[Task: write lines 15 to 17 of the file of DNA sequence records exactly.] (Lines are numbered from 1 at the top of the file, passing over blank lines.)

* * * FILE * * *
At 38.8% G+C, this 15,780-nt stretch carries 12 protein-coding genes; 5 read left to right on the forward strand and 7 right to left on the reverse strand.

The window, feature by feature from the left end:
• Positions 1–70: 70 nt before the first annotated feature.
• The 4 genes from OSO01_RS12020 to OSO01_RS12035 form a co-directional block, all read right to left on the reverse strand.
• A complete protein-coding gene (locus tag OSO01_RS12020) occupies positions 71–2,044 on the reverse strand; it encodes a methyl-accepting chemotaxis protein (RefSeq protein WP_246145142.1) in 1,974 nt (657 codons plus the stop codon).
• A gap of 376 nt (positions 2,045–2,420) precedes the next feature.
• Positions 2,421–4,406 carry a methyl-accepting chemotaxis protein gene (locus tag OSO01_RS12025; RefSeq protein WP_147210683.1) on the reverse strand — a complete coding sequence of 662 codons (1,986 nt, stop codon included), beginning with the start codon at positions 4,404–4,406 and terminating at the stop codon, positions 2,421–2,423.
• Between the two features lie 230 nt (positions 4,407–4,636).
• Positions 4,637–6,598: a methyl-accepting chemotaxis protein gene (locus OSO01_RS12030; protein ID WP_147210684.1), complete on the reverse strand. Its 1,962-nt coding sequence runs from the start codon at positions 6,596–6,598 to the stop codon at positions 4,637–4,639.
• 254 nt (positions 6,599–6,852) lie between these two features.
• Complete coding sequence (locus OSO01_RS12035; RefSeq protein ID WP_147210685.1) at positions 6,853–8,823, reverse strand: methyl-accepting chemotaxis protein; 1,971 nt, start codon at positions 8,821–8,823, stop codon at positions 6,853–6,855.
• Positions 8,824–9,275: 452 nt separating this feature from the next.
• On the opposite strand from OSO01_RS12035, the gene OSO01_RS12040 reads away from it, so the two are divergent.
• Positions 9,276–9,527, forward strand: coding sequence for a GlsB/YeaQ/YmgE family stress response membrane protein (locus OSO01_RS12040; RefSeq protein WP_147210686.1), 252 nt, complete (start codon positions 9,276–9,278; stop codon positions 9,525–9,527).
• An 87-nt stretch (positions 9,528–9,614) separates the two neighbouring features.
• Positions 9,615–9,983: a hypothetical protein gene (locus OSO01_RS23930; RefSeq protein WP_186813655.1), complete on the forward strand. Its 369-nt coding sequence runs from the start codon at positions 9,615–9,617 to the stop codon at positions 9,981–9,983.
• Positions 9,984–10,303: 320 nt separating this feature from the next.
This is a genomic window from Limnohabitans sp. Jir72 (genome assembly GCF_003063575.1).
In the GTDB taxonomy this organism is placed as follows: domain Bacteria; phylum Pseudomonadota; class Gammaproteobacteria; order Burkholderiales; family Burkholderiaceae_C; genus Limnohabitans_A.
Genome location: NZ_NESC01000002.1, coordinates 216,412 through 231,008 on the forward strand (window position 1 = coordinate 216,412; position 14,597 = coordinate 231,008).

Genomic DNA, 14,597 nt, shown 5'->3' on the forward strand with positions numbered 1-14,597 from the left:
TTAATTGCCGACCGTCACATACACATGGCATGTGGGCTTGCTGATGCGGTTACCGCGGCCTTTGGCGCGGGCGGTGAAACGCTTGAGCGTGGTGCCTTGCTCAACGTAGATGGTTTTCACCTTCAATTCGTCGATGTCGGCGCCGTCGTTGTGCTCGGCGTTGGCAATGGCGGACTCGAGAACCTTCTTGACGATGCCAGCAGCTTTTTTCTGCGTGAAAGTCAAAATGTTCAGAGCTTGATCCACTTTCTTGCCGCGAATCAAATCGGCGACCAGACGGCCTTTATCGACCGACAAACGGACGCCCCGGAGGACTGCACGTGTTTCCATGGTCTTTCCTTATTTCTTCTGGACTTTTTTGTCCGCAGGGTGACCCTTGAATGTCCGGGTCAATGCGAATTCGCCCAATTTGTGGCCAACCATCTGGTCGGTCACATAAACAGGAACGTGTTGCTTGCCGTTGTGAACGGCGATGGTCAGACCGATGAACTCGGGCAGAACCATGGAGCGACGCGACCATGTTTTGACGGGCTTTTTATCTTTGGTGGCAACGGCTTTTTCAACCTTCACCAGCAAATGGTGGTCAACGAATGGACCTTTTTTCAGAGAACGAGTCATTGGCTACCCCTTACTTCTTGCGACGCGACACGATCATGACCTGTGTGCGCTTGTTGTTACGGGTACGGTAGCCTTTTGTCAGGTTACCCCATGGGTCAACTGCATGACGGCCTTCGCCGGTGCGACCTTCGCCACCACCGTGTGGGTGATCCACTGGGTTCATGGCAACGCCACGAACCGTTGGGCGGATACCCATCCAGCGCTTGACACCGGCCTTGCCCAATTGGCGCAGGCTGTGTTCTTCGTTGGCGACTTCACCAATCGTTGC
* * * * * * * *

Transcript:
• An 87-nt stretch (positions 9,528–9,614) separates the two neighbouring features.
• Positions 9,615–9,983: a hypothetical protein gene (locus OSO01_RS23930; RefSeq protein WP_186813655.1), complete on the forward strand. Its 369-nt coding sequence runs from the start codon at positions 9,615–9,617 to the stop codon at positions 9,981–9,983.
• Positions 9,984–10,303: 320 nt separating this feature from the next.